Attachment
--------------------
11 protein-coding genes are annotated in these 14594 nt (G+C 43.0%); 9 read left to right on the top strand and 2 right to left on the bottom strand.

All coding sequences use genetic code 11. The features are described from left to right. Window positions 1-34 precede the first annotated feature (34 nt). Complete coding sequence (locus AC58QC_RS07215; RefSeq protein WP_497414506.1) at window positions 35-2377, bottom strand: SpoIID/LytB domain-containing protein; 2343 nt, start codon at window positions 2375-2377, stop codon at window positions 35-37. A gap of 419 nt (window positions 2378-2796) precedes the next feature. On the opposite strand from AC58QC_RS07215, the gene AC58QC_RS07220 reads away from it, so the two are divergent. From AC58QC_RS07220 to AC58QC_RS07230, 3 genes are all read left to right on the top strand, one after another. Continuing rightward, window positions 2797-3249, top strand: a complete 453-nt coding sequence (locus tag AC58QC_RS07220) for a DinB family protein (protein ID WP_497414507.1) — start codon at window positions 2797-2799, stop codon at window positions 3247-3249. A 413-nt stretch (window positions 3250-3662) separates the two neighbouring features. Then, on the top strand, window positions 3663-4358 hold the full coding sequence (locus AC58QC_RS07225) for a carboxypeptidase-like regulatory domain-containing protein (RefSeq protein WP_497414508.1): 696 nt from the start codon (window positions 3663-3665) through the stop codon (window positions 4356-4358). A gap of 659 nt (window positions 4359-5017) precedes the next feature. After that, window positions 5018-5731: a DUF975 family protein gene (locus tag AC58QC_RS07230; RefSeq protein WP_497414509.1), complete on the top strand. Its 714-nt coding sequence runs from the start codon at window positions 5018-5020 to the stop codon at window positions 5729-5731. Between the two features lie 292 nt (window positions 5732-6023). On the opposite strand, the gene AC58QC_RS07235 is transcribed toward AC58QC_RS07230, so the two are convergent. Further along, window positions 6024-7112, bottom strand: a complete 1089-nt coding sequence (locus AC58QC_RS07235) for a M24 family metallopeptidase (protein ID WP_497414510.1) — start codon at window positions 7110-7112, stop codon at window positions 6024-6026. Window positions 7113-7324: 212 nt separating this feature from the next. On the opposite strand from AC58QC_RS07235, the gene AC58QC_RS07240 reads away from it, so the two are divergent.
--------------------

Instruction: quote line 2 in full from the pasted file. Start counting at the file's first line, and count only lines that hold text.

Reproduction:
All coding sequences use genetic code 11. The features are described from left to right. Window positions 1-34 precede the first annotated feature (34 nt). Complete coding sequence (locus AC58QC_RS07215; RefSeq protein WP_497414506.1) at window positions 35-2377, bottom strand: SpoIID/LytB domain-containing protein; 2343 nt, start codon at window positions 2375-2377, stop codon at window positions 35-37. A gap of 419 nt (window positions 2378-2796) precedes the next feature. On the opposite strand from AC58QC_RS07215, the gene AC58QC_RS07220 reads away from it, so the two are divergent. From AC58QC_RS07220 to AC58QC_RS07230, 3 genes are all read left to right on the top strand, one after another. Continuing rightward, window positions 2797-3249, top strand: a complete 453-nt coding sequence (locus tag AC58QC_RS07220) for a DinB family protein (protein ID WP_497414507.1) — start codon at window positions 2797-2799, stop codon at window positions 3247-3249. A 413-nt stretch (window positions 3250-3662) separates the two neighbouring features. Then, on the top strand, window positions 3663-4358 hold the full coding sequence (locus AC58QC_RS07225) for a carboxypeptidase-like regulatory domain-containing protein (RefSeq protein WP_497414508.1): 696 nt from the start codon (window positions 3663-3665) through the stop codon (window positions 4356-4358). A gap of 659 nt (window positions 4359-5017) precedes the next feature. After that, window positions 5018-5731: a DUF975 family protein gene (locus tag AC58QC_RS07230; RefSeq protein WP_497414509.1), complete on the top strand. Its 714-nt coding sequence runs from the start codon at window positions 5018-5020 to the stop codon at window positions 5729-5731. Between the two features lie 292 nt (window positions 5732-6023). On the opposite strand, the gene AC58QC_RS07235 is transcribed toward AC58QC_RS07230, so the two are convergent. Further along, window positions 6024-7112, bottom strand: a complete 1089-nt coding sequence (locus AC58QC_RS07235) for a M24 family metallopeptidase (protein ID WP_497414510.1) — start codon at window positions 7110-7112, stop codon at window positions 6024-6026. Window positions 7113-7324: 212 nt separating this feature from the next. On the opposite strand from AC58QC_RS07235, the gene AC58QC_RS07240 reads away from it, so the two are divergent.